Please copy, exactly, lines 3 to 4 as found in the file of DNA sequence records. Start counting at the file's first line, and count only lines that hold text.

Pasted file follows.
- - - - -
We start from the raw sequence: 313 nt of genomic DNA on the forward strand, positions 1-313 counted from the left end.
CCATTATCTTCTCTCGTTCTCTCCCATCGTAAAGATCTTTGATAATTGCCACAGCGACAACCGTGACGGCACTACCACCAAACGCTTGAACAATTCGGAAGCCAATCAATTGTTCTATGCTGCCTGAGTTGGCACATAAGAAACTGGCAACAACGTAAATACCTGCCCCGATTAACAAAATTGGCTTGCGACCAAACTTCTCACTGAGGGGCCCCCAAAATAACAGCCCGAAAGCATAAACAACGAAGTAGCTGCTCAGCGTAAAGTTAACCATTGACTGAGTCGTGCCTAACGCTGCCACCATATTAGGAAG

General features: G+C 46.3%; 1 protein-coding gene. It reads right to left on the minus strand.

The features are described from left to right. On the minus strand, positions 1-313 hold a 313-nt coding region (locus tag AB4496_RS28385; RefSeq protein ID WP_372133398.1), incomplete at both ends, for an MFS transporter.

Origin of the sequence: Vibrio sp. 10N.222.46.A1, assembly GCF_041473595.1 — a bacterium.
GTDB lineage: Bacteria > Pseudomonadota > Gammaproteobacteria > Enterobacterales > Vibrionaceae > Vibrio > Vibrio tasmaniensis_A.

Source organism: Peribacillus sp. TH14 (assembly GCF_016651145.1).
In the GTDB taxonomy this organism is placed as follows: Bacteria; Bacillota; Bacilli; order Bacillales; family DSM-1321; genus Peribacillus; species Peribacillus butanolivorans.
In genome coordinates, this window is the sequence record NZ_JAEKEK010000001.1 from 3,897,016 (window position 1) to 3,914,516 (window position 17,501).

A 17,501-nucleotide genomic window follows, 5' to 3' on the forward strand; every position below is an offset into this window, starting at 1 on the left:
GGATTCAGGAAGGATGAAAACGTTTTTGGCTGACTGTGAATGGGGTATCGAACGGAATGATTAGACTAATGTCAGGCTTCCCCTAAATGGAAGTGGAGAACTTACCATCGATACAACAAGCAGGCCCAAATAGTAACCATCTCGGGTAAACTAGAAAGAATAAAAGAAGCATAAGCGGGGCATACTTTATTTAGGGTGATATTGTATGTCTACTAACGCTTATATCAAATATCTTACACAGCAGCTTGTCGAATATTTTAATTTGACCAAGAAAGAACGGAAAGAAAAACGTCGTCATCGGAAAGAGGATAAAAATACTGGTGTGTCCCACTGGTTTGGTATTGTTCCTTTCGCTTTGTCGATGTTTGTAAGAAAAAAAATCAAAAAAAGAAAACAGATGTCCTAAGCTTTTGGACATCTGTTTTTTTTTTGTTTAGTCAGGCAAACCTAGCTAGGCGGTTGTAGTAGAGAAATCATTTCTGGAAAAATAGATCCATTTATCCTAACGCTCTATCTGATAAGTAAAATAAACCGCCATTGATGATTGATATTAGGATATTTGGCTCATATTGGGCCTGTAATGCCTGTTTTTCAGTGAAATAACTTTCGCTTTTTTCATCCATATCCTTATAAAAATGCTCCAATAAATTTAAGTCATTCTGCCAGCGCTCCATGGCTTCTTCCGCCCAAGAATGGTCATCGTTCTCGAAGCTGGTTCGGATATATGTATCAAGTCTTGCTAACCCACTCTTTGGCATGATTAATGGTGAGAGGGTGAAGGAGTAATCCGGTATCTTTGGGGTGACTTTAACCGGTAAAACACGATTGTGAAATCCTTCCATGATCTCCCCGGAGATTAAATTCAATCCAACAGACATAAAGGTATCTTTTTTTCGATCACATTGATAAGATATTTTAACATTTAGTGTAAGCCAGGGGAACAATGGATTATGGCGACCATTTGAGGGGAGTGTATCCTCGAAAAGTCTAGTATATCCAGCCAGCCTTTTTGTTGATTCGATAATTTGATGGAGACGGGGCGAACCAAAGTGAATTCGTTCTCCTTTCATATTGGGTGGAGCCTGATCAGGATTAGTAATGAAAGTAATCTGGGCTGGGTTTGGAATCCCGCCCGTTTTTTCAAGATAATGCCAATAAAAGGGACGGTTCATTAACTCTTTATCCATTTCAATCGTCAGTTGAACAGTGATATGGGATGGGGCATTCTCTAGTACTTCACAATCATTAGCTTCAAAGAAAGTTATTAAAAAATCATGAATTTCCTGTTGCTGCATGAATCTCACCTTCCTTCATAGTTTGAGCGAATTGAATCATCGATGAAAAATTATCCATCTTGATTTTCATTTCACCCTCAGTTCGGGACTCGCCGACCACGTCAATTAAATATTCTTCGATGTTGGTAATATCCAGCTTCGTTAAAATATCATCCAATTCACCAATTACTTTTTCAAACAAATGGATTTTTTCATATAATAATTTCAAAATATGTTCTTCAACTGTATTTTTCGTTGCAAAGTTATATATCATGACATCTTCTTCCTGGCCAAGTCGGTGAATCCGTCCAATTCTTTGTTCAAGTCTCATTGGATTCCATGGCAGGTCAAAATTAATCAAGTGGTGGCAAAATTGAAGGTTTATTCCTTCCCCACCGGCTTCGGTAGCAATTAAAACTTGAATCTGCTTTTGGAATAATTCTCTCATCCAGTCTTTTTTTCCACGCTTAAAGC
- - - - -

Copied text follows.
General features: G+C 46.3%; 1 protein-coding gene. It reads right to left on the minus strand.

The features are described from left to right. On the minus strand, positions 1-313 hold a 313-nt coding region (locus tag AB4496_RS28385; RefSeq protein ID WP_372133398.1), incomplete at both ends, for an MFS transporter.